South African peace conference called off over Dalai Lama ban (Lead)March 24th, 2009 - 8:50 pm ICT by IANS
Johannesburg, March 24 (DPA) The organisers of a peace conference in South Africa Tuesday postponed the event indefinitely after the government refused to issue the Dalai Lama a visa to attend, causing other Nobel peace laureates to pull out.
The conference, which was due to be held Friday, had planned to promote peace through football in advance of the 2010 World Cup in South Africa next year.
The decision to postpone it had been expected after South African archbishop emeritus, Desmond Tutu, former president F.W. De Klerk and the Norwegian Nobel Committee all said they would boycott it unless the government came back on its decision to refuse entry to the Dalai Lama.
Irvin Khoza, one of the committee members of the conference, told reporters: “Given that the purpose of the conference is peace, the convenors don’t want to put the Nobel Peace Prize Committee in a position where there will be conflict.”
A Dalai Lama aide in India’s Dharamsala, where the Buddhist monk is heading the Tibetan government-in-exile, told IANS that the organisers of the peace event had no other option.
“There is no alternative for the organisers as Nobel laureates like Desmond Tutu and F.W. De Klerk and the Norwegian Nobel Committee have announced that they would boycott the conference unless the government gives a visa to the Dalai Lama,” said Sonam N. Dagpo, secretary of the international affairs of the government-in-exile.
“China has influenced South Africa over issuing visa to His Holiness (the Dalai Lama)… such tactics are very, very disappointing. The spiritual guru does not want to put people, foreign countries and organisers to inconvenience,” he said.
“South Africa had succumbed to Chinese pressure,” Dagpo added.
The South African government has assured it has “nothing against the Dalai Lama” but that his presence would not be “in the best interests of the country” and would detract attention from the World Cup.
In reality, the government is believed to have bowed to pressure from China, a close ally, not to allow the Tibetan spiritual leader visit.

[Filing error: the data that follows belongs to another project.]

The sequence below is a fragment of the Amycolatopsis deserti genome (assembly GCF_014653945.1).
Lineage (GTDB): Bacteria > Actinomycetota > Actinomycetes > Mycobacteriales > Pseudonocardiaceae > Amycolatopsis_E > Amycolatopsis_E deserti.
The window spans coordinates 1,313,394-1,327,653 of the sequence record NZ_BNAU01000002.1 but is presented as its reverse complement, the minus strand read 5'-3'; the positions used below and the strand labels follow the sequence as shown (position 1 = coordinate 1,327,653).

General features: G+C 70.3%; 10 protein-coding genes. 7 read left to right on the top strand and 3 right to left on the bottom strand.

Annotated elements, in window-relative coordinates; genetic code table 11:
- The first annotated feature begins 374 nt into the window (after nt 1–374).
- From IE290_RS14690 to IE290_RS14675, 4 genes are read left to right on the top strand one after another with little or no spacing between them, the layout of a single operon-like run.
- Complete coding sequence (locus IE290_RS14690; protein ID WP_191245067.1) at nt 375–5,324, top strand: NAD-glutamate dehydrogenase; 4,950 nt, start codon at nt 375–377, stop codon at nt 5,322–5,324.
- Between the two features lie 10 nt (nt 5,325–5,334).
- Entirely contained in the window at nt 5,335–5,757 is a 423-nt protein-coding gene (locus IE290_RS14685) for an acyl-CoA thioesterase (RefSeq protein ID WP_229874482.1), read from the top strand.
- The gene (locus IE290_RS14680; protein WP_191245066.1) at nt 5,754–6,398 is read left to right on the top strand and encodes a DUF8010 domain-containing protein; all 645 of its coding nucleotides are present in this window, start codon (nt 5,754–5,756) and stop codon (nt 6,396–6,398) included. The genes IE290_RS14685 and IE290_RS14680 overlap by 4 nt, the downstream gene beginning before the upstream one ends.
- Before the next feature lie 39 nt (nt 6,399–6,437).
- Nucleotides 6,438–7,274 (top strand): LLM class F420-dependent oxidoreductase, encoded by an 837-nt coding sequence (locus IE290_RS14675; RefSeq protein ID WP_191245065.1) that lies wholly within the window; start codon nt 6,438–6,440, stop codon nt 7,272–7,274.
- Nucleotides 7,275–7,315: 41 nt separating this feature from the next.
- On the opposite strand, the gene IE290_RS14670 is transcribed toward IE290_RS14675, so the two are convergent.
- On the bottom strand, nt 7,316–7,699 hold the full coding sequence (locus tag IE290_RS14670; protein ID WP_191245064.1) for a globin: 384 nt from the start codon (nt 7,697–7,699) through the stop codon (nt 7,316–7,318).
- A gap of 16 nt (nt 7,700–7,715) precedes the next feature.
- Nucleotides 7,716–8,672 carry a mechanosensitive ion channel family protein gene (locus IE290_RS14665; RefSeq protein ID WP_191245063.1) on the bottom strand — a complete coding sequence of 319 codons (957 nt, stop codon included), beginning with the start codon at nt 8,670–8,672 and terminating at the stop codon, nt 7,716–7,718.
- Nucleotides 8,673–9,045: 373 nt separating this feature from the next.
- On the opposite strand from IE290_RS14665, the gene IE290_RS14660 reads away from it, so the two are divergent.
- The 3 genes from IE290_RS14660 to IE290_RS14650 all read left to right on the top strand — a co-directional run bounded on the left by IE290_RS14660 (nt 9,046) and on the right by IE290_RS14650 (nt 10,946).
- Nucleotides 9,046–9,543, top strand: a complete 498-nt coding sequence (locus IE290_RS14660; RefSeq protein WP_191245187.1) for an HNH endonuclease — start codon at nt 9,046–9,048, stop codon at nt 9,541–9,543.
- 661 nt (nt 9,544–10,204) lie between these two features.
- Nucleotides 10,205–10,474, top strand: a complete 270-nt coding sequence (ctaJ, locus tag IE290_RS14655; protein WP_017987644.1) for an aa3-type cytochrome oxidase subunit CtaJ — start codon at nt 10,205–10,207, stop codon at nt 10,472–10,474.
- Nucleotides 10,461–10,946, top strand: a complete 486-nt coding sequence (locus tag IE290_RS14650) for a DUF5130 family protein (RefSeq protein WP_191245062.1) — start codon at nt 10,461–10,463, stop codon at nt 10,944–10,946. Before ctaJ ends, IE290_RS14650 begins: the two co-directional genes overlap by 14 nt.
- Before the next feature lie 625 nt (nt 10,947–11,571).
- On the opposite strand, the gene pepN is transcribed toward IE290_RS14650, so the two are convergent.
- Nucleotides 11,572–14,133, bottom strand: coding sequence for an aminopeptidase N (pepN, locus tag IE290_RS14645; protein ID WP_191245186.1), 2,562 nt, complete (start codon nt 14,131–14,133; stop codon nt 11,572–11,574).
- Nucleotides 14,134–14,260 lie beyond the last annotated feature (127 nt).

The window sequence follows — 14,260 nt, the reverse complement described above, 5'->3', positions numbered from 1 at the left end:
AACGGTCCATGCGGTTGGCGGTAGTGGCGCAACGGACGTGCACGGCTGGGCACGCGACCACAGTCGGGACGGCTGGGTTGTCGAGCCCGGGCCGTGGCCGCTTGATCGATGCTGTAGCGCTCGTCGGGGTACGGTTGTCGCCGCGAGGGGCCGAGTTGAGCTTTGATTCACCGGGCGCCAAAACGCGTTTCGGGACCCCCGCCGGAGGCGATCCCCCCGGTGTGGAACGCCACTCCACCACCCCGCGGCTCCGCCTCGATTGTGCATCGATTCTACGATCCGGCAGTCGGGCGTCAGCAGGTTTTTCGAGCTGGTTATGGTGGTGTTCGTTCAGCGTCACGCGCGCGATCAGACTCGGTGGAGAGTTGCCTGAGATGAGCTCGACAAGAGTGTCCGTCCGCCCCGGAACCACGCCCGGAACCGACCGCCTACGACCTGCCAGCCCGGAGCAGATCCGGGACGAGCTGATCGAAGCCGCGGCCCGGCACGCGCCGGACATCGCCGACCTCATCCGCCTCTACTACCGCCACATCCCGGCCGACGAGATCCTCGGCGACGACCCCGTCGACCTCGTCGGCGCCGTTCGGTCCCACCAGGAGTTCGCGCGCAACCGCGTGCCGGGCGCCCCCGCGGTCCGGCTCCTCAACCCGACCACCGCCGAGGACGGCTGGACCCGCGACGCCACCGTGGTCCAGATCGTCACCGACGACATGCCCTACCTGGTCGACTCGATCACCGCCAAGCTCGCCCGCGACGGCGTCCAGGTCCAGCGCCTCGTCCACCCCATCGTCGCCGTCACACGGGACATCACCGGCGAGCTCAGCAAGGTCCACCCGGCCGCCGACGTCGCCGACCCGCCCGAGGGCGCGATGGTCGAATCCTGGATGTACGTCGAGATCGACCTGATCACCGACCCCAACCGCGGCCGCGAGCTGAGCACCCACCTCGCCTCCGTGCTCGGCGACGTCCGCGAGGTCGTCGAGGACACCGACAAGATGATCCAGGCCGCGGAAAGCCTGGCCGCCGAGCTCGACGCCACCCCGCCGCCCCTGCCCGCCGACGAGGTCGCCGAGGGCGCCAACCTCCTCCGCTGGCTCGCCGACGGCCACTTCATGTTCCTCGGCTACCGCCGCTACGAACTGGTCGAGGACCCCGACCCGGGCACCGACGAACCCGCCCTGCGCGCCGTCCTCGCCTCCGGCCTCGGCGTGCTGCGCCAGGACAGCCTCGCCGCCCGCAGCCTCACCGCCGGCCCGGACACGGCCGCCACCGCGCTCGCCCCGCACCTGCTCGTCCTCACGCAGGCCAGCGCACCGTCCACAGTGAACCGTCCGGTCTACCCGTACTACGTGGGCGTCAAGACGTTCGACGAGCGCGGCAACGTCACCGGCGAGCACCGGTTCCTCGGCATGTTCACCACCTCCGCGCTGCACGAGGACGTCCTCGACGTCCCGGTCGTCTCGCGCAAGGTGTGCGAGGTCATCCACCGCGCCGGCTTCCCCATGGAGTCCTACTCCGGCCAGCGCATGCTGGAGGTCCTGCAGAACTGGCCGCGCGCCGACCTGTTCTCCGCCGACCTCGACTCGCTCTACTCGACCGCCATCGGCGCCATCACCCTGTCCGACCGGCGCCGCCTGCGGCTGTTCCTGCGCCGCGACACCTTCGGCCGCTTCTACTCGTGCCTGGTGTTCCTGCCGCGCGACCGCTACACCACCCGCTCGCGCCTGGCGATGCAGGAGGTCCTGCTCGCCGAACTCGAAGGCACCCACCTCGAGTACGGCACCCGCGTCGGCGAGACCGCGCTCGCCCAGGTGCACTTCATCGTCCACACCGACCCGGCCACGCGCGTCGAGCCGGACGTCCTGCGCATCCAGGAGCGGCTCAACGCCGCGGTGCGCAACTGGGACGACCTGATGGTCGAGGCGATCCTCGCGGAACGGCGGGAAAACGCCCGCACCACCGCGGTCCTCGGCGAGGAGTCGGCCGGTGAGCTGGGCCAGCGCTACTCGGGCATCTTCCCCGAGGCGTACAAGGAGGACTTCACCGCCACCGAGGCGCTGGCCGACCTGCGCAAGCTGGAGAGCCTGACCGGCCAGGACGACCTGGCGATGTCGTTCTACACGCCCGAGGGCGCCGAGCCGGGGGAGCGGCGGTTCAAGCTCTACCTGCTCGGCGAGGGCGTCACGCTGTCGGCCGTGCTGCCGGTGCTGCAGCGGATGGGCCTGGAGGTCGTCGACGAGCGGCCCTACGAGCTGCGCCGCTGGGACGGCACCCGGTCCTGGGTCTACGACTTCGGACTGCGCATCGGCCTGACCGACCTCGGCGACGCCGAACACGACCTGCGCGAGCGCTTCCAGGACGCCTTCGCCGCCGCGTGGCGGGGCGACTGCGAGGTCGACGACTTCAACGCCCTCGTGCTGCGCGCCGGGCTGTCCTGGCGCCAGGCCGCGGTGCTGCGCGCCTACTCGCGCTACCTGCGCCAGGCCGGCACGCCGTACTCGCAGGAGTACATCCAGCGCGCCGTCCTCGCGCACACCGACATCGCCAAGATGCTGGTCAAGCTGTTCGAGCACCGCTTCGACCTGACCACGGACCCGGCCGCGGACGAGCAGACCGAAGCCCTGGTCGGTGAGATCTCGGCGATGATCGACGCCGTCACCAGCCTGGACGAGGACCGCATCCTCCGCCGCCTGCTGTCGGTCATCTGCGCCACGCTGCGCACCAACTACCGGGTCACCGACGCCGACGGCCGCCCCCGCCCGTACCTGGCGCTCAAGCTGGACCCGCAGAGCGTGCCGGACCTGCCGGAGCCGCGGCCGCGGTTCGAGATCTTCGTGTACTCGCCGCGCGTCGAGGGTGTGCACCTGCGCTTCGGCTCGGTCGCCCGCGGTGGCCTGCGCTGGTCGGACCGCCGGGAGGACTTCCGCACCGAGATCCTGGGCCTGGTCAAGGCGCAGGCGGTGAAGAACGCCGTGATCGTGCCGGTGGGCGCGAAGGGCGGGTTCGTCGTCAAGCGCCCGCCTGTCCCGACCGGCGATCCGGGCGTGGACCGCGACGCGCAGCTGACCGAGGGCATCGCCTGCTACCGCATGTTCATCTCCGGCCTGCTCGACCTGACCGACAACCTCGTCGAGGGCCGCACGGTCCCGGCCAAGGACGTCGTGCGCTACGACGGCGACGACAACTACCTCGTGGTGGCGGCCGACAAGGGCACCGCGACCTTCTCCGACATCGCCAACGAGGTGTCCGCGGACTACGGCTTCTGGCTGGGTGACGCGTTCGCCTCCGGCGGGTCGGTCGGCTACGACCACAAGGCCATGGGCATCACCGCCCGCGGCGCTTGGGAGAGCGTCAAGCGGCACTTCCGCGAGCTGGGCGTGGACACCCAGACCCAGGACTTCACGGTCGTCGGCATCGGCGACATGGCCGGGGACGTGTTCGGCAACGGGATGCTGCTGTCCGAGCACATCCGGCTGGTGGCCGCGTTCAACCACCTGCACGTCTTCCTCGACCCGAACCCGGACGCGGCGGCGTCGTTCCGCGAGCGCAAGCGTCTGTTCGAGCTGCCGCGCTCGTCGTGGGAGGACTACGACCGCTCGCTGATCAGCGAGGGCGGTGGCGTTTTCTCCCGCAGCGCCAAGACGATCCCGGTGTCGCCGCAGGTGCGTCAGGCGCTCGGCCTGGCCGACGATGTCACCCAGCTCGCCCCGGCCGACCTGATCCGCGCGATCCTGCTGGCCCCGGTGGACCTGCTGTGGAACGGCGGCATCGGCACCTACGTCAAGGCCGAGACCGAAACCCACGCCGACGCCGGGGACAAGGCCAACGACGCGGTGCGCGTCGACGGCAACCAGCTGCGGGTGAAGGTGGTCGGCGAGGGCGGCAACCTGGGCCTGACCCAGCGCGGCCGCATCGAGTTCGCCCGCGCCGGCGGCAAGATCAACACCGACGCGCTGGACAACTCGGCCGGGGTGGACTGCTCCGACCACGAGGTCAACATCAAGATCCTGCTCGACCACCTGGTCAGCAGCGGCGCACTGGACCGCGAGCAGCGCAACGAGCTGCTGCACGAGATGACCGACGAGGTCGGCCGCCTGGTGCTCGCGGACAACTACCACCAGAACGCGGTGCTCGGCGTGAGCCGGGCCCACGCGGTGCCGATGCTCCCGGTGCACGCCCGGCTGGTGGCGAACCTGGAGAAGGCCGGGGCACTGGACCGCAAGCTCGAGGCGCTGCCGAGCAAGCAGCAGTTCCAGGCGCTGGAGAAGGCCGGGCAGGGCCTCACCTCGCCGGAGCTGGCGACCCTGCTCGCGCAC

A presidential spokesman Monday admitted that Chinese authorities had approached the government over the visit but denied that was the reason.
South Africa’s Premier Soccer League was organising the tournament.
Former South African president Nelson Mandela had signed the letter of invitation sent by Tutu and de Klerk to the Dalai Lama but had not been scheduled to attend, his foundation said.
His grandson Mandla Mandela, a traditional chief in Mandela’s home village of Mvezo in Eastern Cape province and also a member of the conference committee, accused the government of tarnishing the country’s reputation.
“This rejection by the government to not issue a visa, is really tainting our efforts at democracy,” he said.
“I don’t think that as sovereign democracy country, we need to succumb to international pressure.”
China is one of South Africa’s leading trade partners and one of the biggest investors on the continent, which supplies it with the oil and minerals it needs to fuel its growth.
Last week the billion-dollar China-Africa Development Fund opened its first Africa office in Johannesburg in the presence of presidential hopeful and ruling African National Congress party leader, Jacob Zuma.
The scandal comes on the 50th anniversary of a failed anti-Chinese uprising in Tibet, an autonomous Chinese region that the Chinese claims as part of its sovereign territory but which the Dalai Lama says was independent before being colonized by China.